Erzsébet Ravasz Regan

 Regulatory Networks 
 Configuration networks 
 Hierarchy in networks 
 Metabolic networks 
 CVBR Course 
 CVBR Journal Club - Noise  
 Teaching Experience 
 Teaching Statement 
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The complexity of cellular networks

CVBR - Fall
RN Conference Room 2nd floor
Time: 12 PM, 2nd and 4th Tuesdays of each month

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Instructor: Erzsébet Ravasz Regan
Office: RN-270H
Office hours: 1-3 PM on Tuesdays after the course
Email: eregan@bidmc.harvard.edu
Phone: 617-667-3040

CVBR course syllabus (pdf)
 Syllabus (pdf) 

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    The Complexity of Cellular Networks is an informal course (no credits, no requirements) that offers a broad overview of interdisciplinary research linking statistical physics and molecular biology. It is intended for postdocs, visiting students and interested faculty members of the Center for Vascular Biology Research. There is no prerequisite or formal requirement for attendance, and no prior familiarity with concepts in statistical physics will be assumed.


    The overall goal of this course is to open a window into interdisciplinary research at the boundary of statistical physics and molecular biology, biased towards results related to complex networks research. It showcases the types of problems interesting to both physicists and molecular biologists, thus aiming to foster communication and collaboration between researchers from radically different backgrounds. Expected outcomes of the course:

  • Basic familiarity and understanding of the main biology-related results in complex networks, along with parallels to similar phenomena in non-biological settings
  • Raising awareness of the non-linear nature of genetic regulation, along with tools to model nonlinear aspects
  • Opening a dialog about the importance and danger of simplifications inherent as well as necessary for modeling
  • Awareness on the part of attending wet-bench biologists of the types of problems that would interest a fellow physicist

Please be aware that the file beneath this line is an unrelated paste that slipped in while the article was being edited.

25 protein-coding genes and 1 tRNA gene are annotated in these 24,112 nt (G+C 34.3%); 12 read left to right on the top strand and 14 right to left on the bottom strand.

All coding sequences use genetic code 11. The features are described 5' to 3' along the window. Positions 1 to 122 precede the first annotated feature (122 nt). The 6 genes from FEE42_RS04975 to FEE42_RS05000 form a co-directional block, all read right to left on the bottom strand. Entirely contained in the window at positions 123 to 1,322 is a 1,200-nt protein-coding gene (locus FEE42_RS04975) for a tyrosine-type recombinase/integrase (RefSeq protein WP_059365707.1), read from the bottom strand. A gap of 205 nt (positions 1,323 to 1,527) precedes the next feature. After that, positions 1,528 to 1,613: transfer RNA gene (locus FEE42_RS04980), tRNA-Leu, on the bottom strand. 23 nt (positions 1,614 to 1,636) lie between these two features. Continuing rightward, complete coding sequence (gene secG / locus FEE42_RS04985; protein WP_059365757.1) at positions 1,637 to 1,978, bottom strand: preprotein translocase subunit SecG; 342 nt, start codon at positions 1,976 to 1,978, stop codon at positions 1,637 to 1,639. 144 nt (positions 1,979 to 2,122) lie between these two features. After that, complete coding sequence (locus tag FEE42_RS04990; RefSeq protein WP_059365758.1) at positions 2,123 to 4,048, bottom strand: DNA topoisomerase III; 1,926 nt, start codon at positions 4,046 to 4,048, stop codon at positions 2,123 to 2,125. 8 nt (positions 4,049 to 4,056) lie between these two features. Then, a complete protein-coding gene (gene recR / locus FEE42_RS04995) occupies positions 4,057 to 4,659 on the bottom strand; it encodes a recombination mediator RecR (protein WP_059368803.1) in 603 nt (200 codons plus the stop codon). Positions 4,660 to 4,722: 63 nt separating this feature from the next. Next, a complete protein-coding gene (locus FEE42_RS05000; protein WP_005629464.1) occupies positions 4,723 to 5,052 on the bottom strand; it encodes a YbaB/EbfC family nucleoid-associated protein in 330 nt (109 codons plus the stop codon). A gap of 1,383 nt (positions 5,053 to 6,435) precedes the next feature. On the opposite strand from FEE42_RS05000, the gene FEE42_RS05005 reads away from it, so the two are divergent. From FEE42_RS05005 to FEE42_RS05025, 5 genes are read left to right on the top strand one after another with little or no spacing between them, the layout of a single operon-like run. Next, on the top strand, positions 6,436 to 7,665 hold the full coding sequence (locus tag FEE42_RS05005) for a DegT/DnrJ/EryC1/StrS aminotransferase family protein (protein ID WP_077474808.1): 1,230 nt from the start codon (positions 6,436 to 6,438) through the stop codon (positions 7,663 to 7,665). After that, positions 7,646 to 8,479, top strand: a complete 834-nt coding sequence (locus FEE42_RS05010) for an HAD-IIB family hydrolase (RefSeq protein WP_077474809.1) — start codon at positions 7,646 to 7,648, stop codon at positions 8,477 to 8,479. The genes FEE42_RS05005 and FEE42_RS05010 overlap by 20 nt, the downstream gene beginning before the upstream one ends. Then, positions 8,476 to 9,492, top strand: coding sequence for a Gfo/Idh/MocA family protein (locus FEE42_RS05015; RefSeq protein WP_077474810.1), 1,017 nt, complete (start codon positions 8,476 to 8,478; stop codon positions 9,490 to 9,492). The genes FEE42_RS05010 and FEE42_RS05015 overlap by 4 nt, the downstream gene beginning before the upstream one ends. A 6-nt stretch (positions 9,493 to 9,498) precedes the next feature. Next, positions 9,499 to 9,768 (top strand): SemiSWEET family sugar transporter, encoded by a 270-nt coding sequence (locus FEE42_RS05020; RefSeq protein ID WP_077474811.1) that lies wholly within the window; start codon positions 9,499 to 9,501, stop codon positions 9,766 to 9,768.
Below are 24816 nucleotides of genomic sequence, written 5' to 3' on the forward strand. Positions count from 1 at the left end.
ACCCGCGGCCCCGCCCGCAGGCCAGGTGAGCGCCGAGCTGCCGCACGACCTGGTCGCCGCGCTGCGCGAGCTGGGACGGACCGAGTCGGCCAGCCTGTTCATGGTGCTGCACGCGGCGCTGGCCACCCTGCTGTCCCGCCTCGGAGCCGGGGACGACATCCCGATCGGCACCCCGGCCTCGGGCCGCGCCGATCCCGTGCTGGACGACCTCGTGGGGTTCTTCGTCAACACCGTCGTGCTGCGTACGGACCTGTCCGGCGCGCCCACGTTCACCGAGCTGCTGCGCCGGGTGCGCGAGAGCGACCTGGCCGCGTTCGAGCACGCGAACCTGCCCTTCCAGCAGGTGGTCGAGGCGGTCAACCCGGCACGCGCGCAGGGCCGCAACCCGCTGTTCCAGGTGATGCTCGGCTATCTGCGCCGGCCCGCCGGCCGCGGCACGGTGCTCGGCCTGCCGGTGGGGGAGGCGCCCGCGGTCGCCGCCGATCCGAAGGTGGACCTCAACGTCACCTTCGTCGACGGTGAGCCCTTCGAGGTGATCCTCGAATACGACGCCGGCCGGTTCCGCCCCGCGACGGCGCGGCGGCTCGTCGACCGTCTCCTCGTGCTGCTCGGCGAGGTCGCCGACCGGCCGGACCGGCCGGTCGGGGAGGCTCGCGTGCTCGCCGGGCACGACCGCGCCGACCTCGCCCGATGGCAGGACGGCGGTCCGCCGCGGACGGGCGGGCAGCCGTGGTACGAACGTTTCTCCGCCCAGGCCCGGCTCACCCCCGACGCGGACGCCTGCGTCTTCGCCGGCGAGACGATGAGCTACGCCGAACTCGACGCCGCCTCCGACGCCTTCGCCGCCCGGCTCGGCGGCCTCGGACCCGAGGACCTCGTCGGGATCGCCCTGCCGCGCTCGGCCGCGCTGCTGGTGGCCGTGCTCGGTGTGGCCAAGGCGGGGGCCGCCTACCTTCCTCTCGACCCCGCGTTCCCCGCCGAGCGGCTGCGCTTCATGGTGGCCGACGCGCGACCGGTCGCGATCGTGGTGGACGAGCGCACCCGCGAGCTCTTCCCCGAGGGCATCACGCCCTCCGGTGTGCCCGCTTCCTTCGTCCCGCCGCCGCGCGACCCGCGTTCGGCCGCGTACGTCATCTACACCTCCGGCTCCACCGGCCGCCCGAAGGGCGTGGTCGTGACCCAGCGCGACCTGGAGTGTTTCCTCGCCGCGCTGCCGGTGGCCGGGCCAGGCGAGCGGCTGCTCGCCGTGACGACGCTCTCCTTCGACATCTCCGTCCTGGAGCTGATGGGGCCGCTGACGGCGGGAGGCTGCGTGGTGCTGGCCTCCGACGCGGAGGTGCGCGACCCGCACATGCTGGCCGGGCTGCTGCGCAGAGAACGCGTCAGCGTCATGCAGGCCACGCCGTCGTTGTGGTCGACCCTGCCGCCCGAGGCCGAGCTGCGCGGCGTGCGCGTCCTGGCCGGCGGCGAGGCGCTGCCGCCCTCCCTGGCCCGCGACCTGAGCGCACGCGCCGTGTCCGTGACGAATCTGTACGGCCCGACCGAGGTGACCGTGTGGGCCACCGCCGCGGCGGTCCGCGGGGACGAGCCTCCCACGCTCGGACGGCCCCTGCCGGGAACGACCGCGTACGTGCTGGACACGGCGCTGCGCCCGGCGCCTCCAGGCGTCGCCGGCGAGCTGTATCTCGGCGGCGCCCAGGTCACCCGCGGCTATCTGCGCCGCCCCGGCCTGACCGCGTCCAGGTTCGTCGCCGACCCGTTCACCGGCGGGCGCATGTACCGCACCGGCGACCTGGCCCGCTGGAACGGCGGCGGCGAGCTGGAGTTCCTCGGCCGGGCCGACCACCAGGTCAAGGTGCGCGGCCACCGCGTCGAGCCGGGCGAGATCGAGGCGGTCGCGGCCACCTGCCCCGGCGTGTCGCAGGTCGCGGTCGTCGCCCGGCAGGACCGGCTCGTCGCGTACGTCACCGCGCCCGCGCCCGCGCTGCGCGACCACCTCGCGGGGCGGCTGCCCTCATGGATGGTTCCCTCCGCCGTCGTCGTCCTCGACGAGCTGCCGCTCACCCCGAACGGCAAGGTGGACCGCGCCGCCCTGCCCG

The course is designed to provide an overview of selected research topics. The typical class session will consist of:

  • A 40 minute presentation of the research topic, accompanied by handouts of the presentation citing all relevant reference material, also made available on-line
  • The presentation will be followed by 20 minutes of questions and discussion



1. Meet complex networks.
Brief history of networks
Structural features of complex networks
Biological networks in their context
2. Dynamics on complex networks.
Selected results relevant to biological networks
Upcoming topics related to dynamics on biological networks
3. Modeling transcriptional regulation, one promoter at a time.
Statistical mechanics on promoters
Dynamical aspects of transcription
Noise in gene transcription
4. The logic of genetic regulation.
Boolean models and beyond
Network motifs in genetic regulatory networks
5. Regulatory models that mimic phenotype and dynamics 1.
The choices in modeling
Boolean models: stable steady states and noise
6. Regulatory models that mimic phenotype and dynamics 2.
Boolean models: stable cycles and noise
7. Transcriptional regulation from microarray data.
Review of main reverse engineering methods
Highlights of successes
Problems of missing information


8. Modeling the full cellular regulatory system 1.
Multi-stability of a complex system and cell types
Modularity and hierarchy in the regulatory network
9. Modeling the full cellular regulatory system 2.
Results in differentiation
Mutations and noise in genetic regulation
Implications for cancer
10. Protein interaction networks.
11. Networks in protein folding.
12. Metabolic networks.
13. Neural networks.
14. Physiological signal complexity and disease.